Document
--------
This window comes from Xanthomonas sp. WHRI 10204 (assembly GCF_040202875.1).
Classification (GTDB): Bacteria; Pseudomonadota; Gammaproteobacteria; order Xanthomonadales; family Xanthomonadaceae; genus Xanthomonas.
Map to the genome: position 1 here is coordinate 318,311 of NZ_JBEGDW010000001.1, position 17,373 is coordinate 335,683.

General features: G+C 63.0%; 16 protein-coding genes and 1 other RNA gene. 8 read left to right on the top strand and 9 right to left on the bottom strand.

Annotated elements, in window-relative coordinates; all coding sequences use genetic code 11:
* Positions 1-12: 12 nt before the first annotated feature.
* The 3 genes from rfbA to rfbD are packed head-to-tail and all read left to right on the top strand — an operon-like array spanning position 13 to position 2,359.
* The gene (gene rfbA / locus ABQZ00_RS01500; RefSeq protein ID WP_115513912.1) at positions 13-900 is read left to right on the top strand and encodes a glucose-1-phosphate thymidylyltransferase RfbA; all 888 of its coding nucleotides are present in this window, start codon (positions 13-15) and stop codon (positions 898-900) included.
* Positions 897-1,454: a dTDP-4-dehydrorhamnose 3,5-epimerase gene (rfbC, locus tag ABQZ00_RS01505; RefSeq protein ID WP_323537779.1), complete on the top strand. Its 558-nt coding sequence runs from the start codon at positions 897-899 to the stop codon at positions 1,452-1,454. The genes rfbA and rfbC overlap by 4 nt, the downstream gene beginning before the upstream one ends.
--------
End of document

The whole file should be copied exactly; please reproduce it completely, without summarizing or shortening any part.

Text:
This window comes from Xanthomonas sp. WHRI 10204 (assembly GCF_040202875.1).
Classification (GTDB): Bacteria; Pseudomonadota; Gammaproteobacteria; order Xanthomonadales; family Xanthomonadaceae; genus Xanthomonas.
Map to the genome: position 1 here is coordinate 318,311 of NZ_JBEGDW010000001.1, position 17,373 is coordinate 335,683.

General features: G+C 63.0%; 16 protein-coding genes and 1 other RNA gene. 8 read left to right on the top strand and 9 right to left on the bottom strand.

Annotated elements, in window-relative coordinates; all coding sequences use genetic code 11:
* Positions 1-12: 12 nt before the first annotated feature.
* The 3 genes from rfbA to rfbD are packed head-to-tail and all read left to right on the top strand — an operon-like array spanning position 13 to position 2,359.
* The gene (gene rfbA / locus ABQZ00_RS01500; RefSeq protein ID WP_115513912.1) at positions 13-900 is read left to right on the top strand and encodes a glucose-1-phosphate thymidylyltransferase RfbA; all 888 of its coding nucleotides are present in this window, start codon (positions 13-15) and stop codon (positions 898-900) included.
* Positions 897-1,454: a dTDP-4-dehydrorhamnose 3,5-epimerase gene (rfbC, locus tag ABQZ00_RS01505; RefSeq protein ID WP_323537779.1), complete on the top strand. Its 558-nt coding sequence runs from the start codon at positions 897-899 to the stop codon at positions 1,452-1,454. The genes rfbA and rfbC overlap by 4 nt, the downstream gene beginning before the upstream one ends.